Cornered, Cosmos punched his scooter in his rage, which caused it to go out of control. After that was settled, he admitted to moving the launch pads and faking the launch to protect the astronauts, but he refused to explain any further. Meanwhile, Blackquill still refused to let Solomon Starbuck off the hook, insisting that there was no evidence that the killer had even used the escape route that Wright had proposed. However, Bobby Fulbright suddenly entered the courtroom with decisive evidence: the killer's lighter! He said that it had been found in the Space Museum, which meant that it was impossible for Starbuck to have possessed it in the boarding lounge.
As the judge rendered his not guilty verdict, Blackquill insisted that something had gone terribly wrong. He demanded that Fulbright give the results of the fingerprint analysis of the lighter. The analysis revealed that the fingerprints belonged to Athena Cykes. The courtroom exploded into an uproar as Wright tried to find where everything had gone wrong. Athena Cykes was going to be arrested for the murder of Clay Terran...
- After Simon Blackquill comments on Justice's theory of a third party during the second trial, Wright thinks to himself, "As long as we aren't punished in the name of said moon..." This is a reference to the Sailor Moon franchise, where the titular character's catchphrase is: "In the name of the Moon, I'll punish you!"
- After cheering up Starbuck in the detention center, he exclaims, "To the stratosphere and beyond!" This may be a reference to the catchphrase of the character Buzz Lightyear in the Toy Story animated films ("To infinity... and beyond!").
- While using the Mood Matrix on Yuri Cosmos, Wright thinks to himself "Please tell me I finally sunk his battleship..." This is a reference to the game Battleship, where the player is supposed to say "You sank my battleship!" upon having all parts of their hidden ship hit by their opponent.
- When cross-examining Cosmos about being shot at, Wright silently mocks him by thinking that he himself is the "king of all Cosmos". This could be a reference to the recurring character the King of All Cosmos from the video game series Katamari Damacy.
- Upon finishing her check of the boarding lounge's doors, Athena Cykes will state, "Well I think that's about it for the Three Muskedoors of the boarding lounge!" This is a reference to the novel (as well as the many adaptations of) The Three Musketeers by Alexandre Dumas.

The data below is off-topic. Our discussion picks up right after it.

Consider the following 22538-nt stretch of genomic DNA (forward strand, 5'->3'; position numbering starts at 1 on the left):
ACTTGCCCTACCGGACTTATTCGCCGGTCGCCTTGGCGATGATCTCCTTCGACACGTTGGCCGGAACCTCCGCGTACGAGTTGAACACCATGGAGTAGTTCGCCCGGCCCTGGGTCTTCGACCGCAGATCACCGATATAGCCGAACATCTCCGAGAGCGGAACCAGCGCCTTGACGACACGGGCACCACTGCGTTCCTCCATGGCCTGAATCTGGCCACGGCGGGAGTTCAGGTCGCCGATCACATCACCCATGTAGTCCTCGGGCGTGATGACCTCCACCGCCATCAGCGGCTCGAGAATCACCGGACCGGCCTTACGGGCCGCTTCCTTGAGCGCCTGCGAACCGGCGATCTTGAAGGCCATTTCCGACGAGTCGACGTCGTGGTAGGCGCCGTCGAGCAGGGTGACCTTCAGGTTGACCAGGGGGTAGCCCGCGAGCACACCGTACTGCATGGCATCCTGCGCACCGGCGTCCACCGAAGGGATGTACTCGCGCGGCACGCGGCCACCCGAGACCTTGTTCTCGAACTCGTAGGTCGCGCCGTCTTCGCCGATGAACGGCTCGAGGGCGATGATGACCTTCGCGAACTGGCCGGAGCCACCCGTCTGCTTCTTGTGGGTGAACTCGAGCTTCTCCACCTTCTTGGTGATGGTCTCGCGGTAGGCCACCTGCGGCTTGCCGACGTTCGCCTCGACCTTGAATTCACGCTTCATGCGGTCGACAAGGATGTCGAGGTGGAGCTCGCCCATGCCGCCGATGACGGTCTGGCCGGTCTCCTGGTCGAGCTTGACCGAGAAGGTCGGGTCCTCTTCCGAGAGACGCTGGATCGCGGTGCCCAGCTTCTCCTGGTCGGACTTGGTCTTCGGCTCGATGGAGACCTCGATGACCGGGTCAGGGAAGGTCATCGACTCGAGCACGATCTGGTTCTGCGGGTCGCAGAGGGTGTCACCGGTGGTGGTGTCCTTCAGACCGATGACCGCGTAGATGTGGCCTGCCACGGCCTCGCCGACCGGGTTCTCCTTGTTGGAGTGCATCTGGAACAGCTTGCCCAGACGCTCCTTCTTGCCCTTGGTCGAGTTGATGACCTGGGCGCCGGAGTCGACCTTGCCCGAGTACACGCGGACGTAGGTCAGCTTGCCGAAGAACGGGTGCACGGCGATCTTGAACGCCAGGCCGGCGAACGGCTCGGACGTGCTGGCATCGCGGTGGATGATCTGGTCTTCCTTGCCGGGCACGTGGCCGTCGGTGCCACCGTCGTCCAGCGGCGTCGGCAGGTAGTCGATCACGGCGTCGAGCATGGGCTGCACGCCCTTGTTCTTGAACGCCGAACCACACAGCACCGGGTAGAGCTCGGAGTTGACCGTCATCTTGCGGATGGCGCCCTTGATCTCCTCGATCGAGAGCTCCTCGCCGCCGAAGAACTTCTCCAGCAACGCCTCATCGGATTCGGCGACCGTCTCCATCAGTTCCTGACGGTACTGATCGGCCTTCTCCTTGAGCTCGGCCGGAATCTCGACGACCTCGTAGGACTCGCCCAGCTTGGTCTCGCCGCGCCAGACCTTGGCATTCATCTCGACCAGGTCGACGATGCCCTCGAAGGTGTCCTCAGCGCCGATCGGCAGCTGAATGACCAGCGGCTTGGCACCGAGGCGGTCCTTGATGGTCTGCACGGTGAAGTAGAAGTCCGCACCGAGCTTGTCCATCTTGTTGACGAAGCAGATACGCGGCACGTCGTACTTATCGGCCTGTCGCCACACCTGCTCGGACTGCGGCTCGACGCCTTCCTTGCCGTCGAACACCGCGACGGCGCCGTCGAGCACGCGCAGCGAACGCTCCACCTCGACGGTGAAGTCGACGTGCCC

- While investigating the holographic image in the boarding lounge, Cykes and Wright discuss what it's really for, to which Cykes states "See? It's pointing out the virtual insanity of reality!" This may be a reference to the song "Virtual Insanity" by the British funk and acid jazz band Jamiroquai.
References to other casesEdit
- When looking at the GYAXA sign on the outside of the Center, Phoenix Wright and Athena Cykes try to work out what it stands for. Cykes suggests that maybe the designer just liked the letter "Y", to which Wright thinks to himself that this conversation is familiar somehow. This may be a reference to The Stolen Turnabout, where, upon looking at a sign in the Lordly Tailor basement Warehouse that is partially hidden so that it only reads "BUR", Wright's then assistant Maya Fey suggests that it is short for "burgers".
- At the beginning of the investigation, Wright mentions that Apollo Justice was in the Hickfield Clinic for treatment. He also mentions that he has some experience with that particular institution himself. This is a reference to Turnabout Corner, where he found himself in the clinic after being hit by a car.
- This is one of only two cases to date in the main Ace Attorney series in which the defense manages to prove the defendant innocent without having to expose someone else as the true culprit. The only other example occurs in the first trial of Turnabout Reclaimed, when Orla Shipley is found not guilty. Unfortunately, in both examples, the defendant's innocence immediately causes another innocent character to be implicated for the murder instead (Athena Cykes and Sasha Buckler, respectively).
- The Cosmic Turnabout is the only case in the main Ace Attorney series to date which ends without revealing who the true culprit is.
- There are a few similarities between The Cosmic Turnabout and Turnabout Samurai, in that in both cases: the victim was stabbed in the chest through a suit, the victim and the defendant were co-workers, the victim drugged the defendant, and what was initially believed to the crime scene turned out to not be (i.e., Boarding Lounge 1 instead of Launch Pad 1 and Studio Two instead of Studio One).
- The Cosmic Turnabout is the only episode in the Ace Attorney series with an investigation chapter to begin with a trial instead of an investigation.
- This is one of only two episodes in the Ace Attorney main series in which a "Won the Lawsuit!" music track does not play, the other being Turnabout Beginnings. However, The Cosmic Turnabout is the only episode not to contain a "Won the Lawsuit!" track despite ending in a "not guilty" verdict.
- Japanese - 星になった逆転 (Hoshi ni Natta Gyakuten; lit. "The Turnabout That Became a Star")
- Korean - 별이 된 역전 (Byeol-i Doen Yeogjeon; lit. "The Turnabout That Became a Star")